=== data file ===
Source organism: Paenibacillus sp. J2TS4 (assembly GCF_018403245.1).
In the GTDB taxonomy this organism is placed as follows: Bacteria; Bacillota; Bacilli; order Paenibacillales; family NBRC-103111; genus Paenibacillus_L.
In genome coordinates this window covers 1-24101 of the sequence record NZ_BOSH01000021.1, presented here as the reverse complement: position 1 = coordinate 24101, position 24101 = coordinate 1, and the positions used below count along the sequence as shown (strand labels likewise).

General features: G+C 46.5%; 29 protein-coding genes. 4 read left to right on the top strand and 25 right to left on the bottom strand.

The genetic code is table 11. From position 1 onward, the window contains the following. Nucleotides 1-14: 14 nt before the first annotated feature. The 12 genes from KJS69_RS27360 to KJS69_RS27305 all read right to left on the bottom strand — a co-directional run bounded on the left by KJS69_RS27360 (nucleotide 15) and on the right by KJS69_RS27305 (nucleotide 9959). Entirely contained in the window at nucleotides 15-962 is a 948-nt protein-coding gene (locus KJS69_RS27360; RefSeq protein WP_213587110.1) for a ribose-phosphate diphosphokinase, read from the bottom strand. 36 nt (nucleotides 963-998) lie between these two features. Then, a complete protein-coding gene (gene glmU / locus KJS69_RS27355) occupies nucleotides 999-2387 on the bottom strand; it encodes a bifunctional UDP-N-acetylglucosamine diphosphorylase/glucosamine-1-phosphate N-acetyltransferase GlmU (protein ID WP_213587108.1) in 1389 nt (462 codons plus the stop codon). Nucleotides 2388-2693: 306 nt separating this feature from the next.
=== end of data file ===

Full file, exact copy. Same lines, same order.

Source organism: Paenibacillus sp. J2TS4 (assembly GCF_018403245.1).
In the GTDB taxonomy this organism is placed as follows: Bacteria; Bacillota; Bacilli; order Paenibacillales; family NBRC-103111; genus Paenibacillus_L.
In genome coordinates this window covers 1-24101 of the sequence record NZ_BOSH01000021.1, presented here as the reverse complement: position 1 = coordinate 24101, position 24101 = coordinate 1, and the positions used below count along the sequence as shown (strand labels likewise).

General features: G+C 46.5%; 29 protein-coding genes. 4 read left to right on the top strand and 25 right to left on the bottom strand.

The genetic code is table 11. From position 1 onward, the window contains the following. Nucleotides 1-14: 14 nt before the first annotated feature. The 12 genes from KJS69_RS27360 to KJS69_RS27305 all read right to left on the bottom strand — a co-directional run bounded on the left by KJS69_RS27360 (nucleotide 15) and on the right by KJS69_RS27305 (nucleotide 9959). Entirely contained in the window at nucleotides 15-962 is a 948-nt protein-coding gene (locus KJS69_RS27360; RefSeq protein WP_213587110.1) for a ribose-phosphate diphosphokinase, read from the bottom strand. 36 nt (nucleotides 963-998) lie between these two features. Then, a complete protein-coding gene (gene glmU / locus KJS69_RS27355) occupies nucleotides 999-2387 on the bottom strand; it encodes a bifunctional UDP-N-acetylglucosamine diphosphorylase/glucosamine-1-phosphate N-acetyltransferase GlmU (protein ID WP_213587108.1) in 1389 nt (462 codons plus the stop codon). Nucleotides 2388-2693: 306 nt separating this feature from the next.